Here’s a guy who sells free money.
Sounds too good to be true? That’s why it’s his biggest marketing problem.
I ask him about how he overcomes that issue, and a whole load of other questions.
You’re going to love this one.
Introducing… Sam Boden
James Cole became an Ideal Result client waay back in 2015, as he built up a cruise business with 200 staff and 100 MILLION POUNDS of sales every year.
That business included brands like “Cruise 118” and “Six Star Cruises”, and he exited in 2018.
In 2020, he’s back with a brand new cruise business in the middle of a cruise-less pandemic.
Ryan Davies finds out what James is all about and what his biggest lessons in business and life have been.
As lockdown eases and the economy starts moving again, Seb and I have been busy, sitting down with lots of Private Clients to discuss the marketing they’re going to be doing for the next two months.
It’s fair to say that there is serious appetite for marketing activity, with plenty of people keen to accelerate out of the other side of the pandemic.
However, I have got a slight fear for many of them, which I’ve explained to them in no uncertain terms.
In my latest quick video, I explain exactly the risk facing ambitious business owners over the next few weeks, how to mitigate it and ensure that you get some marketing done that actually works to bring you in leads and sales.
P.S. Oh, and I’ll also explain what on earth it has to do with garlic bread!
Last week I was rummaging through the top drawer, looking for an old notebook when I came across this:
In case you can’t see the family resemblance, it’s a picture of me and my little brother playing football in the garden, back in 1988.
It was a nice trip down memory lane, but more than that, it reminded me that my brother has done something only very few people do.
I felt compelled to talk about it on my latest video – to find out what my brother did and how it can relate to your business and your customers watch it now.
PS: Once you’ve watched the video here’s the link you need www.idealresult.co.uk
I declined a game of Cranium yesterday.
We’d just been for a pub lunch, so I was in a fairly soporific mood anyway, but the truth is that most board games just don’t float my boat.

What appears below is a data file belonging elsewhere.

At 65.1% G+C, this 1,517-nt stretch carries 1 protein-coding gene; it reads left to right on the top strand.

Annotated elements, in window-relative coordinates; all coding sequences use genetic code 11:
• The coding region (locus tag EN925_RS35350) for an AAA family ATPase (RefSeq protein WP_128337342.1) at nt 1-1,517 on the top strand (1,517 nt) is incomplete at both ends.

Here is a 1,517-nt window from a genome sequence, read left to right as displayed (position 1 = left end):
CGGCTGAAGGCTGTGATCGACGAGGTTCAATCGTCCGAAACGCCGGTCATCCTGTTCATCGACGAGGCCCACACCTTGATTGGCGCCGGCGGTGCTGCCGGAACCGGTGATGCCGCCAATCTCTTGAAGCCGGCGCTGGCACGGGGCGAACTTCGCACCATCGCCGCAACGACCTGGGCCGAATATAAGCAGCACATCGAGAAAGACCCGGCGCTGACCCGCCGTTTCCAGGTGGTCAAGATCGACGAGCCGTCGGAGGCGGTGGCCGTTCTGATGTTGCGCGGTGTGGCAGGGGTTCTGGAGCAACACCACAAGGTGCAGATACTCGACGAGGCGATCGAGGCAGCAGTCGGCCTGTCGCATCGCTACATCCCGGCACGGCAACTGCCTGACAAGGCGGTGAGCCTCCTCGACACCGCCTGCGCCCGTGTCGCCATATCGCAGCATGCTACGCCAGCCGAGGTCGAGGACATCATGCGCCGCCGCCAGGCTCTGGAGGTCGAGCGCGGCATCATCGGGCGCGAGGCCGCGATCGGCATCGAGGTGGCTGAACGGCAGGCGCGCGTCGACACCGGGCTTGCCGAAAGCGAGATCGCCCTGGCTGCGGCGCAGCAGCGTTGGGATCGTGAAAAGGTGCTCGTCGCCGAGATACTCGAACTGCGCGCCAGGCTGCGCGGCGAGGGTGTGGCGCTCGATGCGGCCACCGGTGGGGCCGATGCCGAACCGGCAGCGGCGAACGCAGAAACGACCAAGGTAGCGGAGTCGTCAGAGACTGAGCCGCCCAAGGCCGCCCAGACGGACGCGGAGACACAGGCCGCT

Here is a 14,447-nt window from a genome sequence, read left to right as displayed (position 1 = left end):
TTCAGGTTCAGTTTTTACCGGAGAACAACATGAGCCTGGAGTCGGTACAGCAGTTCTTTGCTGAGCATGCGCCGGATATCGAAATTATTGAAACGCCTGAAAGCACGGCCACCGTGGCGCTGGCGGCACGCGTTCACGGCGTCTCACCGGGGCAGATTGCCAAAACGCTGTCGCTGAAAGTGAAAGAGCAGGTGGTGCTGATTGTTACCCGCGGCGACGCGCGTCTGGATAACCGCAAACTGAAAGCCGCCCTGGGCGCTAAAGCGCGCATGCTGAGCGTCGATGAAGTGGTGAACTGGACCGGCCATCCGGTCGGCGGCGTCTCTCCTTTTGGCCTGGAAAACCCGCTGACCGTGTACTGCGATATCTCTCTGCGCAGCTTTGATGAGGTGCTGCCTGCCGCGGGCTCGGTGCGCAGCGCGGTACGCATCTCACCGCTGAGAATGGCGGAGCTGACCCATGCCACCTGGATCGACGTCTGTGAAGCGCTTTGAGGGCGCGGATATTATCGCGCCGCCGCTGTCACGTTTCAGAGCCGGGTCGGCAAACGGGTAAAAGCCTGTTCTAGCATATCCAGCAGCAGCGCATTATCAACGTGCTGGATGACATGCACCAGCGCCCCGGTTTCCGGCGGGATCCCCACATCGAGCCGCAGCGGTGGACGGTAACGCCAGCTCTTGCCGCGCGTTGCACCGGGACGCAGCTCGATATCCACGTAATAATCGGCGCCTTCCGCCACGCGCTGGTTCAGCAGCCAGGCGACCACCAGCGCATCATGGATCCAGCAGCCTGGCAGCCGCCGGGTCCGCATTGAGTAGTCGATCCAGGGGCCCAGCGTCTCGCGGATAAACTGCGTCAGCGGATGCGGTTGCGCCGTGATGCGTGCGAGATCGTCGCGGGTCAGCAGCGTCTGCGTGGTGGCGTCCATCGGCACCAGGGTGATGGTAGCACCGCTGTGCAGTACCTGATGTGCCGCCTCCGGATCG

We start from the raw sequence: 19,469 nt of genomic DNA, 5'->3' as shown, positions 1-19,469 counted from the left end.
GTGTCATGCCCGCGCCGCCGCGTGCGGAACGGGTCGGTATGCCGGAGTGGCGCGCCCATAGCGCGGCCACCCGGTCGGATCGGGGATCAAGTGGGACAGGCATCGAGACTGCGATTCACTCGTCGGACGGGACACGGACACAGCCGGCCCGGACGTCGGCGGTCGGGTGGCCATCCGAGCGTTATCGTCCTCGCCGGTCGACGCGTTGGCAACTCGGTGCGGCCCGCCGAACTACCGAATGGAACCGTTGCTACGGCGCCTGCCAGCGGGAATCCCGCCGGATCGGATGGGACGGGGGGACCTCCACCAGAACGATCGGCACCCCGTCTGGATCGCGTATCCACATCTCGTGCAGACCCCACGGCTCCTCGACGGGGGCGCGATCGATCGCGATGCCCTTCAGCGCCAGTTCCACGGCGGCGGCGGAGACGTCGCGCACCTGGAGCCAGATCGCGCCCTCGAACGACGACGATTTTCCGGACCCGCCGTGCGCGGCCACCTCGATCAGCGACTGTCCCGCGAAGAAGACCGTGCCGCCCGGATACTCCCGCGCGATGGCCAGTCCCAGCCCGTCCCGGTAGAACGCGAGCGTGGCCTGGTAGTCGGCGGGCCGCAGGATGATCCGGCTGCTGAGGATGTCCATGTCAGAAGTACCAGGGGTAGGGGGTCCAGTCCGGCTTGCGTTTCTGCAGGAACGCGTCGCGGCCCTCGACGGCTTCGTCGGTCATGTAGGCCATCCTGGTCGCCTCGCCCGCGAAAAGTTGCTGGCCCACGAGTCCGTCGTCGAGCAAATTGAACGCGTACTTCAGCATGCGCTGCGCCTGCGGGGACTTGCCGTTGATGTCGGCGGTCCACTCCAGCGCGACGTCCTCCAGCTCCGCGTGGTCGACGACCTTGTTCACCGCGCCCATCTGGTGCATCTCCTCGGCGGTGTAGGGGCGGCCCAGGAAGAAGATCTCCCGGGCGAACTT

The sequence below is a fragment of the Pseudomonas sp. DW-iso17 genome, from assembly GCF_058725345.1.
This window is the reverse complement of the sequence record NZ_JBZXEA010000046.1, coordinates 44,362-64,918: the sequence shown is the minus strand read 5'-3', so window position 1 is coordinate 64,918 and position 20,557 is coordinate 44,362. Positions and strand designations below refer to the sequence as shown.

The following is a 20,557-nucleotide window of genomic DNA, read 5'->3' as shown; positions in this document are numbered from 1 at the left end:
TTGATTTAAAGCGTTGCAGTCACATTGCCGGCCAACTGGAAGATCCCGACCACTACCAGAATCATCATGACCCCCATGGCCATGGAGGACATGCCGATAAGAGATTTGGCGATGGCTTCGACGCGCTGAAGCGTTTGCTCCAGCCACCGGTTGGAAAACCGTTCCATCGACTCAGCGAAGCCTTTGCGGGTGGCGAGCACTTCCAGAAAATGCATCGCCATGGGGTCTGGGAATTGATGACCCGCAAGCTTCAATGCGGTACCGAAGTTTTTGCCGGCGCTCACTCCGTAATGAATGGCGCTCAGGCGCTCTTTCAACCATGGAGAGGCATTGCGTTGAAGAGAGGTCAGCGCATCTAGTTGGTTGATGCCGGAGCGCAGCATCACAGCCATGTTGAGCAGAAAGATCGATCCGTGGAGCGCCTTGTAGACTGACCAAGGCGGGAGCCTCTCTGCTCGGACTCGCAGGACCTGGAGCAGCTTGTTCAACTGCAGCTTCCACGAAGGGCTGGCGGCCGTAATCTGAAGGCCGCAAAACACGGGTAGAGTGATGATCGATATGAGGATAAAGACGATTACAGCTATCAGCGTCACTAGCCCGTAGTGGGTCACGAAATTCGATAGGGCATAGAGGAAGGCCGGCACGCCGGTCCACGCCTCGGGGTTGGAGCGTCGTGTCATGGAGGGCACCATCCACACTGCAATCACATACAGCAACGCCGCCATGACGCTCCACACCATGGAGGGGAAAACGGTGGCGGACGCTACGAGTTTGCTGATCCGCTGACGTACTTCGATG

They’re too convoluted, too complicated.
You spend half the game trying to work out how it actually works, which dice to roll at each stage, what the 27 different colours represent and how many cards you need to break free from the “Witch’s Spell” that you get to the end feeling like you’ve actually failed in your primary goal: to enjoy yourself.
My brother in law has a particular penchant for hugely complicated games – I’ll never get the time back I “invested” in Killer Bunnies; a vast mess of a game that we constantly had to check the rules during and never actually finished, even after three hours.
It’s no accident that the most successful board games of all time aren’t the ones with 38 different types of cards and numerous oddly shaped dice.
You might say Monopoly’s complicated (you wouldn’t if you were comparing it to Killer Bunnies), but the other big hitters are the usual suspects: Chess, Checkers, Scrabble and Battleship.
Sure, these games are nuanced and have hidden depths, but on the face of it, they’re relatively easy to pick up and play, and as such they get picked up and played very regularly.
Board games are not the only thing that gets overcomplicated – it happens in marketing too.
Over the last few years, there’s been an increase in people feeling like they need to create 43-step “funnels”, with their prospects pinging through their CRM like a ball in a pinball machine.
There’s nothing wrong with these funnels in theory, but in practice most businesses:
a) Don’t drive enough of the right traffic to warrant that level of engineering
b) Will start the process of building that sort of strategy into their business and then get bored or disillusioned
c) Simply don’t need it
It was Confucius who said, “life is really simple, but we insist on making it complicated” and the same is true with marketing.
For most businesses, it really is as simple as building a big audience of the right people, adding serious value to their lives and then making your product available.
Aim to build Scrabble, not Killer Bunnies.